Cedar Quince Rust Rages

  Christmas In July: Some hawthorns these past two weeks are sporting little orange sherbet-colored aecial spore masses of the cedar quince rust fungus (Gymnosporangium clavipes), pushing out from the haws. I am receiving many calls about this and, Frits Rizor, the Executive Director of the Ohio Nursery and Landscape Association, even sent me a text and image the other day – we are all plant pathologists!

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Jim Chatfield
Insects Need Water Too! kulhanek.5 Wed, 07/27/2016 - 20:21

A homeowner called the Extension office after noticing bees or yellow jackets were repeatedly visiting a small koi pond in the yard.  What was going on?  Well, insects, like all of us, need water too!  

Many insects receive water from nectar or via their prey, but honeybees, bumblebees, wasps, and many other insects visit dewy leaves, mud puddles, bird baths, pools, pet water bowls, or even decorative koi ponds to refuel their H2O needs, especially in hot, dry weather.  Bees can use water to regulate humidity in the hive and for evaporative cooling. Butterflies are often seen...

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Ashley Kulhanek

Beetles on the Potatoes in the Garden

While out looking at an oak tree earlier today in Lucas County, the property owner asked if I wanted to see his vegetable gardens - YES gardens!  Corn, tomatoes, green beans, zucchini, potatoes and more! 

 

The potatoes where being hit pretty hard by the feeding of the Colorado potato beetles (Leptinotarsa decemlineata) - both the adult and the larvae were present.  

 

The homeowner had been hand picking but losing the battle so I joined in for a bit.  There were many more eating to their hearts content in his several rows as he continued to "take...

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Amy Stone

Flatlining Linden

  I was walking down the street in Warrenton, Virginia, it was such a fine sight to see,,,Well, not so much for a linden street tree. It was in fact a fine blue-sky day, but backlit against that sky, the leaves of this linden displayed serious leaf scorch along the outer portions of what should have been deep green leaves. The tree itself was not thriving, annual growth was poor, and the leaves looked as parched as the 95 degree southern day. The culprit? The trunk had a completely flat trunk where it entered the soil. This is suggestive of a stem-girdling root that is restricting...

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Jim Chatfield

Leaves of Three - Just Let it Be!

 

While people vary in their sensitivity to poison ivy (Toxicodendron radicans), repeat exposure to the oily resin called urushiol that is found in all parts of the plant, can sometimes increase a person's sensitivity over time.  

 

Poison ivy is a very prolific plant and can be found almost anywhere.  It is common to see this plant along roadsides, along fence lines, in the woods, at forest edges, and even in the landscape.  A reason for this wide distribution is that fruit is eaten by wildlife like birds and deer.  It is documented that over 60 species of...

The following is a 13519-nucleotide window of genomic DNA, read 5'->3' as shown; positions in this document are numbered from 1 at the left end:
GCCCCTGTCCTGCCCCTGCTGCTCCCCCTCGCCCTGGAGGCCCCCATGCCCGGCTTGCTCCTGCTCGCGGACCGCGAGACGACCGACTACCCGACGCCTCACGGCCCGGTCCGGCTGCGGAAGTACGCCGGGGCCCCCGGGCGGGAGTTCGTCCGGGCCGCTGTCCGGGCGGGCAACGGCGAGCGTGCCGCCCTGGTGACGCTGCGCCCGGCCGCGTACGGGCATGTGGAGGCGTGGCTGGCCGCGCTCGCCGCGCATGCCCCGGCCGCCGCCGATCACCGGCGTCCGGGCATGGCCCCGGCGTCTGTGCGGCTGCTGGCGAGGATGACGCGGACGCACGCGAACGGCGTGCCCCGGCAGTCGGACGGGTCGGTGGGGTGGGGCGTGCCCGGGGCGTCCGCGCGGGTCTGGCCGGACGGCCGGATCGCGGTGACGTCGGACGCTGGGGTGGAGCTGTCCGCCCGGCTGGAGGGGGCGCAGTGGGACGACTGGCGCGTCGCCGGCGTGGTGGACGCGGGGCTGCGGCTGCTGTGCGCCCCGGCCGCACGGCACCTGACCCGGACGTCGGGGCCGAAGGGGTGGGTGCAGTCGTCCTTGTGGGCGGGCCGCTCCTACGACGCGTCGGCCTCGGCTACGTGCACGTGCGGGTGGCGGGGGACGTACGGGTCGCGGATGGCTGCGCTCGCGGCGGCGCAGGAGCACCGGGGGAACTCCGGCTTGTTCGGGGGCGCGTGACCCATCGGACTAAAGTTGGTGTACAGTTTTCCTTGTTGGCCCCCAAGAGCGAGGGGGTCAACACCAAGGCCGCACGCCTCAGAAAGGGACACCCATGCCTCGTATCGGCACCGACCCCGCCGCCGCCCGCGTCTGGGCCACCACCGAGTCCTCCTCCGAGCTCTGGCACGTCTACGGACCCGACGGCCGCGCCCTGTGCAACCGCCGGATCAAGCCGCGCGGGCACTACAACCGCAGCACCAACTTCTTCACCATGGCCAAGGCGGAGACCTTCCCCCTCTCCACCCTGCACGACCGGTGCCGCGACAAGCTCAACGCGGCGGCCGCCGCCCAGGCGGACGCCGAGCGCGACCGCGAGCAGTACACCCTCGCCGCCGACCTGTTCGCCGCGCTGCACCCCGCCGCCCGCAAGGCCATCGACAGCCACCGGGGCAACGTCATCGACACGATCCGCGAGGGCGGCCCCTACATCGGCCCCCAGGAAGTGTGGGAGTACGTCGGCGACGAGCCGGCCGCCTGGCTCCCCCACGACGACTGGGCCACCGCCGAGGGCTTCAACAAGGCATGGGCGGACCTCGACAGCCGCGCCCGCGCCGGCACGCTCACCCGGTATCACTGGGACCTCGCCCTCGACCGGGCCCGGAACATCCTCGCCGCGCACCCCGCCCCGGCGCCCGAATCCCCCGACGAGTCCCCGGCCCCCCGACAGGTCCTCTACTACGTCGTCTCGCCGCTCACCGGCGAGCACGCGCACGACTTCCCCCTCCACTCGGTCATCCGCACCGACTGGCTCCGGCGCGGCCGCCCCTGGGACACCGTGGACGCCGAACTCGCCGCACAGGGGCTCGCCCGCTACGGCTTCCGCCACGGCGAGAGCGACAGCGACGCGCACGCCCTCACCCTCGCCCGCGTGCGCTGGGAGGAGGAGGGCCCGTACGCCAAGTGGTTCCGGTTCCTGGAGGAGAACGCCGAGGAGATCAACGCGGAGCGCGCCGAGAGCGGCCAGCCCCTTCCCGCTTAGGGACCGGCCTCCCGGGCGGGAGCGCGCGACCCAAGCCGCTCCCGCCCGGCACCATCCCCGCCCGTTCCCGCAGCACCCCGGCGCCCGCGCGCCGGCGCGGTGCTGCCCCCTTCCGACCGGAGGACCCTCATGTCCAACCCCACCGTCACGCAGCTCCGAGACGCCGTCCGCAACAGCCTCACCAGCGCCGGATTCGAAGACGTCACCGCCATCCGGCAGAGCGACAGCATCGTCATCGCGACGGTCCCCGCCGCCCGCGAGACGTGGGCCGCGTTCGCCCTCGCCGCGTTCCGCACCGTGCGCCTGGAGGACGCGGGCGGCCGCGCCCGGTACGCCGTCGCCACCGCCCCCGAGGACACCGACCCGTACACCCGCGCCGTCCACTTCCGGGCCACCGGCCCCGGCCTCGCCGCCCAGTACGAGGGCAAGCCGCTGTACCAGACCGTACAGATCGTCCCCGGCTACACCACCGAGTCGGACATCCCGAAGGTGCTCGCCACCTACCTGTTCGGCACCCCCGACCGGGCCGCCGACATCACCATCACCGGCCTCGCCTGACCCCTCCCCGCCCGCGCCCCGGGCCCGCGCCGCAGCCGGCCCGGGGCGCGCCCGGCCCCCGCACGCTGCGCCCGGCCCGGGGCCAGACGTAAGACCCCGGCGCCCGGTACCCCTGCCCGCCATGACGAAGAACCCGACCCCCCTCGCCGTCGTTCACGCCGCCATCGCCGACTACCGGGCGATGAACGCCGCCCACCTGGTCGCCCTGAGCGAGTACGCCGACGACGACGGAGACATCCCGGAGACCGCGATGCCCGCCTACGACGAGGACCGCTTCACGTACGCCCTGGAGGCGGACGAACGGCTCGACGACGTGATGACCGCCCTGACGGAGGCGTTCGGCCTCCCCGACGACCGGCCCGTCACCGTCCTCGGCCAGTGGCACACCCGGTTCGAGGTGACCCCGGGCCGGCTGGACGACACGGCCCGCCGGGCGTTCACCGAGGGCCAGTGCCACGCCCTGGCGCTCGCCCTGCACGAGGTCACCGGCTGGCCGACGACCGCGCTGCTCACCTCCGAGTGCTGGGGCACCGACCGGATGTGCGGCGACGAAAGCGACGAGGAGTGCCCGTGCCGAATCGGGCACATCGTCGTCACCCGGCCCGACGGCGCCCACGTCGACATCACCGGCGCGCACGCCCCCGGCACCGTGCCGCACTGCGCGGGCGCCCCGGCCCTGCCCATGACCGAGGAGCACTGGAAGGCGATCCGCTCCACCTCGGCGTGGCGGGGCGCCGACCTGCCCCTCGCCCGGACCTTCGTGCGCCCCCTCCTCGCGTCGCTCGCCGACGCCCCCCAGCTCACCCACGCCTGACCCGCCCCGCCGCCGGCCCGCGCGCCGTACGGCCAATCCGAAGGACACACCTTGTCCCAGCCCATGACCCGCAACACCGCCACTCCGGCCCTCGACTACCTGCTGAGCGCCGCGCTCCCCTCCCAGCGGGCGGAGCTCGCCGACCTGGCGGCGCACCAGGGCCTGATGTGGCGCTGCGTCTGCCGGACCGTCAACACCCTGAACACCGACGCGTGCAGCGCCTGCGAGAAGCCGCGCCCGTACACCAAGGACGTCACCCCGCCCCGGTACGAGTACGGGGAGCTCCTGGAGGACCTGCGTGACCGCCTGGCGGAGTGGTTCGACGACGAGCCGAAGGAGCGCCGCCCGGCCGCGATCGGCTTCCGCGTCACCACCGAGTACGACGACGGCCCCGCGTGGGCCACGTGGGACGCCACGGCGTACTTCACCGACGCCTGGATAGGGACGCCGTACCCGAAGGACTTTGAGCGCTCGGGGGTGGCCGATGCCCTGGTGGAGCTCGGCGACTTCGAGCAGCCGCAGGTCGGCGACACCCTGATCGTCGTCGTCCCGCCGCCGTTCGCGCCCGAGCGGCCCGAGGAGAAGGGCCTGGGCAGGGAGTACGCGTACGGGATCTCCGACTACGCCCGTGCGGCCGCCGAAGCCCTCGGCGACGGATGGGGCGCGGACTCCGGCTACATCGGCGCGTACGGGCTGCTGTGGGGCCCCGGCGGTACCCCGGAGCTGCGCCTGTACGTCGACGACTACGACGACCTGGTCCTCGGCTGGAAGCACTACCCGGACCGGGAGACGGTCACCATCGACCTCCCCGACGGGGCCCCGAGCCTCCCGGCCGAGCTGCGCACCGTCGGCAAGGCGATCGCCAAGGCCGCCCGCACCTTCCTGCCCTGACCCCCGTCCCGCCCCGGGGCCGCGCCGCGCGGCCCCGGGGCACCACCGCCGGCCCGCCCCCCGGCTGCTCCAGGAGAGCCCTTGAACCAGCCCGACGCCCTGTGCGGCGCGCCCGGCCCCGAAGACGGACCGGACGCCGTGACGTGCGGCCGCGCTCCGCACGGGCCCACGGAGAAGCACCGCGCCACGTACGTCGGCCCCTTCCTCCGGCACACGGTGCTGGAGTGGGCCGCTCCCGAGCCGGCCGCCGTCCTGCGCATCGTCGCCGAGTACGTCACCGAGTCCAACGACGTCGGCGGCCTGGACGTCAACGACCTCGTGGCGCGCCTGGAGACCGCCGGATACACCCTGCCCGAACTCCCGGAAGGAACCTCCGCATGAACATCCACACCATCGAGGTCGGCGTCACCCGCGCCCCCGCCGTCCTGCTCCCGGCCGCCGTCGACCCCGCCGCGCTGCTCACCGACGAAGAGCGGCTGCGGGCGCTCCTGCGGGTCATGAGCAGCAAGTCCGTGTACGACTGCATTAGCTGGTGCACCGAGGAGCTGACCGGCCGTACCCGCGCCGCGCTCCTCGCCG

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Amy Stone

The Ins and Outs of Bagworms

  The title of this bygl-alert is actually a bit disingenuous, since Dave Shetlar, Joe Boggs, and Curtis Young, entomologists all, are better equipped on the ins and outs of Thyridopteryx ephemeraeformis, the common bagworm, compared to me, a plant pathologist. The Latin binomial itself makes me a bit crazy, which I guess makes sense, since the family (group of related genera) for the common bagworm is – Psychidae. The actual ins and outs in this case actually refers to what my wife and I saw at a central Pennsylvania rest area this weekend.  There were numerous...

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Jim Chatfield

Keep a Lookout for Porcelain-Berry

Porcelain-berry (Ampelopsis brevipedunculata) is a deciduous, woody, perennial vine native to Northeast Asia. The leaves are alternate, simple 2 ½ to 5" long and wide with a heart-shaped base and 3 to 5 palmate lobes.  The inconspicuous flowers are green-white and appear in June through August.  The colorful grape-like fruits mature from September to October changing from pale lilac, to green to a bright blue.  

Porcelain-berry grows and spreads quickly in partial to full sunlight.  This vigorous invader grows well in moist soils and can often be found along ponds, stream banks and...

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Julie Crook

Squiggly Lines on Magnolia Leaves

The highly visible handiwork of the magnolia serpentine leafmining caterpillar (Phyllocnistis magnoliella) is becoming evident magnolias in nurseries and landscapes in southern Ohio.  The moth belongs to the leafmining family Gracillariidae.  The tiny caterpillars of this aptly named moth feed close to the upper leaf epidermis, producing long, thin, serpentine mines that appear as silvery tracks snaking across the leaf surface.

 

Hosts for this leafminer include bigleaf, cucumber, southern, star, sweet bay, and umbrella magnolias.  Large numbers of mines on a...

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Joe Boggs

Big Friendly Giant Caterpillars

Finding giant silkworm caterpillars (family Saturniidae) or observing the resulting giant moths was once a common occurrence.  Notable members of this moth family include Cecropia (Hyalophora Cecropia); Luna (Actias luna); Polyphemus (Antheraea polyphemus); Promethia (Callosamia promethean); and the impressively named Hickory Horned Devil (Citheronia regalis).

 

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Joe Boggs